NYT Examines MoMA Admissions Price Increase

This week’s focus in “Room for Debate,” an excellent segment of the NYT online, is MoMA’s 25% ticket price increase. (I know that the price hike and MoMA’s purchase of the Folk Art Museum are likely unrelated but the $31 million spent on the AFAM building has to come from somewhere, right? What’s the deal!?)

Anyway, the NYT has assembled five museuminati to argue for their differing perspectives on the new admission fee. Most were balanced– admitting that the raised fee would put some visitors off but acknowledging MoMA’s need to pay for operating expenses.

Kym Rice, director of the Museum Studies Program at George Washington University:

Who can really blame the Museum of Modern Art for raising its admission price to $25 from $20? Even with budget cutting, running a world-class art museum is an expensive proposition.

Bruce Altshuler, director of the Museum Studies at NYU:

When I heard about the price increase, I was appalled, as were the people around me. It is admittedly an emotional and perhaps unrealistic reaction. But our unanimous response is driven in part by the feeling that financial calculations and market opportunities should not trump social responsibilities.

Eileen Kinsella, editor of ARTnewsletter and contributor to ARTnews:

There is no question that MoMA’s new ticket price will give museum-goers pause, no matter how extraordinary the Picassos, Pollocks and van Goghs inside. On the other hand, with a little extra effort, visitors can cut or avoid the cost altogether. Online ticket buyers receive a discount, and there is no processing fee. CUNY and SUNY students are entitled to free admission with valid identification. And at least once a week, visitors can take advantage of Target-sponsored Free Fridays, when admission is waived during evening hours.

Vera Zolberg, professor of sociology at the New School:

Many people have expressed outrage at the Museum of Modern Art’s new admission price. But in a city where cinemas charge around $12 and Broadway theaters charge anywhere from $50 to $200, MoMa’s $25 admission ticket doesn’t seem so bad. For one thing, with just one ticket you can spend an entire day in a spectacular exhibition space, and even see a film or two.

Stephanie Cotela Tanner, the editor of ArtSmacked.com:

Raising the admission price is likely to put people off and be a step backward in this transformation — regressing toward the time when a museum seemed to be a sacred space, set apart from the greater community.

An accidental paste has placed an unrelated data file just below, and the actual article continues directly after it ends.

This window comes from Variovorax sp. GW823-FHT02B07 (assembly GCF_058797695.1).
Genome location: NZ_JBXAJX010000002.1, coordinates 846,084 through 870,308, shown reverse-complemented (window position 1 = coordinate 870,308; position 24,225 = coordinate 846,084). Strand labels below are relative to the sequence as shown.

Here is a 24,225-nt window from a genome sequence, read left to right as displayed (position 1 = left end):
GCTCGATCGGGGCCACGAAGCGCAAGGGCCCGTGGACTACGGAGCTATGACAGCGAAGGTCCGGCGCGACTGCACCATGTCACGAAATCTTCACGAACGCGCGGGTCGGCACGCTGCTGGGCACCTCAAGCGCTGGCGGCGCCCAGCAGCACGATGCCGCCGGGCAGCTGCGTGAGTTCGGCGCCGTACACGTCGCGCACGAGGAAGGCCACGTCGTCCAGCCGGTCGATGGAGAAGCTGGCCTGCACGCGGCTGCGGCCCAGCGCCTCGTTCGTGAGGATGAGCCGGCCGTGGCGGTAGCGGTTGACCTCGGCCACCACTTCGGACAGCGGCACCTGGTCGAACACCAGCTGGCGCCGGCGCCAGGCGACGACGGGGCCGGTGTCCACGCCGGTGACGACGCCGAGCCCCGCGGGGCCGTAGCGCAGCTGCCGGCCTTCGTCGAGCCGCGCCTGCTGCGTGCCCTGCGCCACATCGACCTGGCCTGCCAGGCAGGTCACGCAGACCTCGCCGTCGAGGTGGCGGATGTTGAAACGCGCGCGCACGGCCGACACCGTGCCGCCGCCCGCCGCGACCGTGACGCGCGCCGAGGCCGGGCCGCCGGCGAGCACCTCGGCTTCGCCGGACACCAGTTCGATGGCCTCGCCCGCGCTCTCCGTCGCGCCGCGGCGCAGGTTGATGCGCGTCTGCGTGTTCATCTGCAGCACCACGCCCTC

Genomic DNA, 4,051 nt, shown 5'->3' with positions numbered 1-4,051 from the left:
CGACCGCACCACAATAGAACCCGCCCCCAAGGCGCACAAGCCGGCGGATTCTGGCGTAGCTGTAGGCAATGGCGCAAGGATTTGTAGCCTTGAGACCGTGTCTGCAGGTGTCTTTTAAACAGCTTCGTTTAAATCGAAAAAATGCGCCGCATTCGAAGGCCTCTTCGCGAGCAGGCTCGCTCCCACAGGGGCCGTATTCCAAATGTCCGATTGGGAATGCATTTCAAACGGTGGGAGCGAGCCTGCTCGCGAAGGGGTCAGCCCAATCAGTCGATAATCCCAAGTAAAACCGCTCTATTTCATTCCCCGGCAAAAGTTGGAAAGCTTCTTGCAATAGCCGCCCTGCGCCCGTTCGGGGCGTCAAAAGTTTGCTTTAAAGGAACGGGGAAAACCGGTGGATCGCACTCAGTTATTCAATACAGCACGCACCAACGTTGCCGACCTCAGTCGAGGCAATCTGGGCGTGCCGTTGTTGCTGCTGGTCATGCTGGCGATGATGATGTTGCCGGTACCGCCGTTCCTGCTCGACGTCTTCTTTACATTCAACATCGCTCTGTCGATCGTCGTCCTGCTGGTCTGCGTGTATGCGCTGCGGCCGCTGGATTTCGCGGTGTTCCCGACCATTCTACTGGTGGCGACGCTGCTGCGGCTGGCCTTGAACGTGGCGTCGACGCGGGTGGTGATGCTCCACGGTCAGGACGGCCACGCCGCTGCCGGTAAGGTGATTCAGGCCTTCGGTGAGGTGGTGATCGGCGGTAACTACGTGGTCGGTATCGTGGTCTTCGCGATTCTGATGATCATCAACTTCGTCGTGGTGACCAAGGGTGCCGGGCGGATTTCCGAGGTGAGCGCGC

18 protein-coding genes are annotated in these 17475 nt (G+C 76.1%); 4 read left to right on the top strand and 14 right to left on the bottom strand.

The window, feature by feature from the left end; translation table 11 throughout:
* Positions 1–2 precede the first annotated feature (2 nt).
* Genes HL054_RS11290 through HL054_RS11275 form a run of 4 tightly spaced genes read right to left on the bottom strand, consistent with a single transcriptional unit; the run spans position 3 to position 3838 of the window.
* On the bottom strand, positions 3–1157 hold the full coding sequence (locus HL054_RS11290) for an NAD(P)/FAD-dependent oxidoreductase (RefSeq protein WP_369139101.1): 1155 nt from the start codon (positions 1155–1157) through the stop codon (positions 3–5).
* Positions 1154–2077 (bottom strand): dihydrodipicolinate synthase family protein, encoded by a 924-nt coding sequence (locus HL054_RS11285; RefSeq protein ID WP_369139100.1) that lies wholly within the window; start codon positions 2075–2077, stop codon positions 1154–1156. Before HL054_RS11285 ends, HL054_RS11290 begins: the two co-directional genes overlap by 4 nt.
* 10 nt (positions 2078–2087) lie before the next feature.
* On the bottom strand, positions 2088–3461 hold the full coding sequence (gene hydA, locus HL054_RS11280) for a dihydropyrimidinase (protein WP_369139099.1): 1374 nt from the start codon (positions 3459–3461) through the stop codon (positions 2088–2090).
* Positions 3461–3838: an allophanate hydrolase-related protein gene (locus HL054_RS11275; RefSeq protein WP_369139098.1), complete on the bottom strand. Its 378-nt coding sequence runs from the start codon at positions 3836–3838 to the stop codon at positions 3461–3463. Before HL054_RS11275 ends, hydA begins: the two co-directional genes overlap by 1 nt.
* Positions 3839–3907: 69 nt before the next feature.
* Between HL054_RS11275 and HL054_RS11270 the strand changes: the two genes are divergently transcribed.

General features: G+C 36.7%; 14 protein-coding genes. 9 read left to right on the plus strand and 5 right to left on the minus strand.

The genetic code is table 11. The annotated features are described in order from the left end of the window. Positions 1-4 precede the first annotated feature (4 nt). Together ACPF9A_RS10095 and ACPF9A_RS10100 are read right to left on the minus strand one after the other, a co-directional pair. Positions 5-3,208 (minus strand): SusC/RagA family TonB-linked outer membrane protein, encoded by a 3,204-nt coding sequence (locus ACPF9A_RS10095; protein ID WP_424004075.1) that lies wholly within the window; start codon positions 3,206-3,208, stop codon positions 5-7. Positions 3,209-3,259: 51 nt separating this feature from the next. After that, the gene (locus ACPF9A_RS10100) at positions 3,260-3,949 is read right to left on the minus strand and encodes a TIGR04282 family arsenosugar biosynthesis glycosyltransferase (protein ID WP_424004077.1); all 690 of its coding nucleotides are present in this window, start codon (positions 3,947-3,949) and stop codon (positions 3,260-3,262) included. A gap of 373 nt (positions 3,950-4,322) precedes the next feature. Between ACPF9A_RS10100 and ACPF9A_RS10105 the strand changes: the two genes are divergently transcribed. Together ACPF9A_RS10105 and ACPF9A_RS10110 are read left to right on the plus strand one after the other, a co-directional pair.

Image via Art Knowledge News

Be sure to check back in to Room for Debate to look at reader’s comments throughout the week. They’ll probably be more passionate than the selected contributors.

Like this one! from “sc”:

“Running a world-class art museum is an expensive proposition.” Goodness – enough with the world-class fluff already. It’s such an over-used term. Like “luxury living.” Ridiculous constructs of our empty consumer age. We (the little people) should be able to view art at a reasonable cost. But a 25% increase in the admission fee is, well, highway robbery. And this on top of a base fee that is already astoundingly high. In NYC at least there is an alternative: hundreds of small galleries throughout many neighborhoods. Spend a little time to plan (with the help of the Web) and you can view great (and not so great) works of art, esp. of unknown artists. It’s more fun, free, and you’ll avoid the chattering crowds.

Monger <3’s museum discourse!!!


2 Comments on “NYT Examines MoMA Admissions Price Increase”

  1. Bruce says:

    Raising admission fees is a response to the need to fund all that it takes to operate any museum. Those who want a reduced fee or no fee have to find the money to operate the museum somewhere. That somewhere used to be government support for many small and mid-sized museums operated by local and state governments or from government grants. Unfortunately, those days are gone- now, government supported institutions are on the street rasing funds and implementing fees (like admissions). The times have changed- what has not changed is the model for operating museums and the model for funding them. The philanthropic community, government and museums should come together to look at and then change the funding paradigm.
    WY Museum Director

  2. Absolutely! I would be interested to see museums use more crowd-sourced funding structures (something like Kickstarter?). Patrons could engage with and directly support the exhibitions/programs/experiences in which they are most interested.

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